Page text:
Taking on the Challenge of an Unresolved Problem from 150 Years Ago
Mathematical fluid dynamics has great potential to bring about innovation in the world of manufacturing. For example, in research where base metals and precious metals are made to chemically react, during the flow, the occurrence of a stable reaction has been understood experimentally. Moreover, mechanisms which generate bubbles and the behavior of the bubbles in the flow are also a topic that has been gaining attention.
While fluid motion is something that is familiar to us, such as the flow of air and water, predictions of this are extremely difficult. This is especially remarkable when compared to the fact we can accurately predict decades into the future solar and lunar eclipses in the distant universe. This is because there are many factors working together that have an effect on flow, for example variations due to differences in velocity (nonlinear advection), the effect of particles jostling amongst each other (pressure), the effect of high velocity fluid dragging along low velocity fluids and barriers (viscosity) and buoyancy caused by variations in density and temperature.
As the most basic nonlinear partial differential equation describing a fluid dynamic phenomenon like this, we have the Navier-Stokes equation which was proposed around 150 year ago. To this day, airplane and automobile wind tunnel simulations are conducted based on this equation. However, in fact, this Navier-Stokes equation is one that is still yet unresolved in mathematics.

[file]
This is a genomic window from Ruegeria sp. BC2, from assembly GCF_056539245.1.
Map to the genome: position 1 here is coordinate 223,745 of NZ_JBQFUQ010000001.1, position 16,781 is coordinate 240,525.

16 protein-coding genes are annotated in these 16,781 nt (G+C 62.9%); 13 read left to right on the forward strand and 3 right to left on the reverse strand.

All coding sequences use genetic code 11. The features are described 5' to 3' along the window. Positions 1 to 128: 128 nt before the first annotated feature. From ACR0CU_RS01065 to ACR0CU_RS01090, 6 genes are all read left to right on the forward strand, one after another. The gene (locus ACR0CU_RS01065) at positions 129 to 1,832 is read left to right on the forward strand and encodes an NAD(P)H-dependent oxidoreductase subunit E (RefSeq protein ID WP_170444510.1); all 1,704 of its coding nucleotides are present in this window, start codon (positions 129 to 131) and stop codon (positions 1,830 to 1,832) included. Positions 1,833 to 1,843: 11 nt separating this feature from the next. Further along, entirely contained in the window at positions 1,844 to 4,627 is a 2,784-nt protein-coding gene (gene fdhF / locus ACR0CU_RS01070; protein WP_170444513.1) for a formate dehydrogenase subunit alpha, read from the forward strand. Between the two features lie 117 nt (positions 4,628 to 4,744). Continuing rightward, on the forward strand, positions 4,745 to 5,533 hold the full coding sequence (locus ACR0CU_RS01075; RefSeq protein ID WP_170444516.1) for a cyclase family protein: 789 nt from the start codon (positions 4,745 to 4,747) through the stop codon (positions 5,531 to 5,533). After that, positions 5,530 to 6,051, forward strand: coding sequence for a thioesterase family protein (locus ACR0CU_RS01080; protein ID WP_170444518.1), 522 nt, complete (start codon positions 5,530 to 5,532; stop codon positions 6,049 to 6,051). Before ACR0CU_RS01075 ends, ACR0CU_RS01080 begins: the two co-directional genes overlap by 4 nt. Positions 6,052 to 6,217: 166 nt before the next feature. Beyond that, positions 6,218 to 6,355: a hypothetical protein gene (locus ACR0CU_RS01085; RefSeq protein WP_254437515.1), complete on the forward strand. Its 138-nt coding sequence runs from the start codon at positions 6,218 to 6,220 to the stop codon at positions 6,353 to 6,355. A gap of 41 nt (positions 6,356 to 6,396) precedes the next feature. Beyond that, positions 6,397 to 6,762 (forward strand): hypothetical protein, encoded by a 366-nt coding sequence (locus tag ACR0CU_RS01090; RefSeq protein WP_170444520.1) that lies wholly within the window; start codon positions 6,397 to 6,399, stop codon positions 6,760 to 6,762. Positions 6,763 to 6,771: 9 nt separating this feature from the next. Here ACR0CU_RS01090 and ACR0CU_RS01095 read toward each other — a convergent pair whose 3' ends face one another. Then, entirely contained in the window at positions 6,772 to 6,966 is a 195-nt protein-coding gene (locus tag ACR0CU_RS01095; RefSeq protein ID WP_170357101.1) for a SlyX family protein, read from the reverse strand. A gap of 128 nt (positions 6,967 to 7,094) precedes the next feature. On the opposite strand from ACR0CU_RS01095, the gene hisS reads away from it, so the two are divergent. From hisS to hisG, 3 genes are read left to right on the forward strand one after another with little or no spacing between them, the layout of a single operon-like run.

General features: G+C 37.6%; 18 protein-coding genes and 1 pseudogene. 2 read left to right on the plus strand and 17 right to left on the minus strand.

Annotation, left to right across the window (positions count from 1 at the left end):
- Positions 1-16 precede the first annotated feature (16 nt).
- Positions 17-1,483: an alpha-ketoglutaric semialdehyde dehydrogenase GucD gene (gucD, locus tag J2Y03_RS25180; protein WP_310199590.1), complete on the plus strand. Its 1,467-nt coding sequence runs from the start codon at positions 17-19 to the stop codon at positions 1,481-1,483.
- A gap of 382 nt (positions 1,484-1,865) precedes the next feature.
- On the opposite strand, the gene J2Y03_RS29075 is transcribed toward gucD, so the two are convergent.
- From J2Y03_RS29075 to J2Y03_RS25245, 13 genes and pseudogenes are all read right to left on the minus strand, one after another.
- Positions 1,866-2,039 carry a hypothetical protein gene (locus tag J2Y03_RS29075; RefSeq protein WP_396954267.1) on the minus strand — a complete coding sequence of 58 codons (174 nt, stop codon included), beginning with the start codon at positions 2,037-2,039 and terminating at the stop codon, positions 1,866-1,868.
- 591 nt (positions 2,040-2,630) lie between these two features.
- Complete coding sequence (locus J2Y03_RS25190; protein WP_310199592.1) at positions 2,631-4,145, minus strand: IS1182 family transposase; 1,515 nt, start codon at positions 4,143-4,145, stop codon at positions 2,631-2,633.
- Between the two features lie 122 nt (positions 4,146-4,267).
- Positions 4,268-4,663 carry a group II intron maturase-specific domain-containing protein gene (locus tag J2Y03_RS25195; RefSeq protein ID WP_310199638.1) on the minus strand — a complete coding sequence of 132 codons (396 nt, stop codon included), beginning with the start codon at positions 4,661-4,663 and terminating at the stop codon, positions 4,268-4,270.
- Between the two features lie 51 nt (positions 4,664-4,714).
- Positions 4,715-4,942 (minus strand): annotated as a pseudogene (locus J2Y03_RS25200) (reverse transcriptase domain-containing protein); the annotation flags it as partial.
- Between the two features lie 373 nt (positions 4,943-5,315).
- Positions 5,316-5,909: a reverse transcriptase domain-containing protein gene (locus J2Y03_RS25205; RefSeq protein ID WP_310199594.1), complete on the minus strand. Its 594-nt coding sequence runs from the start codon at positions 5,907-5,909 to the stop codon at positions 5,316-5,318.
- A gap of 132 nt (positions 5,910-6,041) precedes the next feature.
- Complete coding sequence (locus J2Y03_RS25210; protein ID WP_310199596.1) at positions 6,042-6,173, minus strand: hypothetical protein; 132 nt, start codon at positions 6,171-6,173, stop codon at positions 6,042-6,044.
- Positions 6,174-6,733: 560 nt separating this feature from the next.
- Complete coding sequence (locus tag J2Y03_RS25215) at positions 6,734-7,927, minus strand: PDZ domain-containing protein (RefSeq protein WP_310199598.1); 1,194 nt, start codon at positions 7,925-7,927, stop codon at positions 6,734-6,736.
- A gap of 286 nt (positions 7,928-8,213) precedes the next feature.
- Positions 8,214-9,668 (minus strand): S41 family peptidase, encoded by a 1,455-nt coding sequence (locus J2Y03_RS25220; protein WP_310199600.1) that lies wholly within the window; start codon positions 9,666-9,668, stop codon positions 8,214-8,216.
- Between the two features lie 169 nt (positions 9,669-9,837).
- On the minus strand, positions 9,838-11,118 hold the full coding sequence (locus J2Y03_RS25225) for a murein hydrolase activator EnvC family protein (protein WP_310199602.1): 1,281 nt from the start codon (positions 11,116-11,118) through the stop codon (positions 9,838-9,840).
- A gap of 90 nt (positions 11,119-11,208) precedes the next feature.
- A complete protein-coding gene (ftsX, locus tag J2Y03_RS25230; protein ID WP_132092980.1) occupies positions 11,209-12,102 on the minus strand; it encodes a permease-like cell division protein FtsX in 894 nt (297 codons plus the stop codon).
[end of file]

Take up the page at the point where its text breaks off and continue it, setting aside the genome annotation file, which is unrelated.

This is the Navier-Stokes equation which was proposed 150 years ago. As a Millennium Problem, there is a one million dollar prize for solving this equation.
"The Navier-Stokes equation was selected as one of the 'seven mathematical problems that should be solved in the 21st century,' which was established in 2000. A one million dollar prize will be awarded for solving this problem. Taking on the challenge of this difficult question called the Millennium Problem is one of our goals." (Director Yoshihiro Shibata)
Leading the World in Bridging the Meso and Macro
A research meeting held to commemorate the establishment of the institute November 9, 10 and 11, 2010). Leading researchers from home and abroad were invited and mini-courses and lectures took place.
In order to research complex flow like that which is gaining attention in applied fields, it is becoming necessary combine research on a macro level (which describes motions such as can be seen by the human eye like the Navier-Stokes equation) and research on a micro level (like that which cannot even be seen when using a microscope). It is well-known that all things are made of atoms and molecules. We also understand that the motions of these are described by the Hamilton-Jacobi equation. However, when these move after taking the form of a fluid as an aggregation of a vast number (e.g. around 1024), how this will come to follow the Navier-Stokes equation is in fact not completely understood.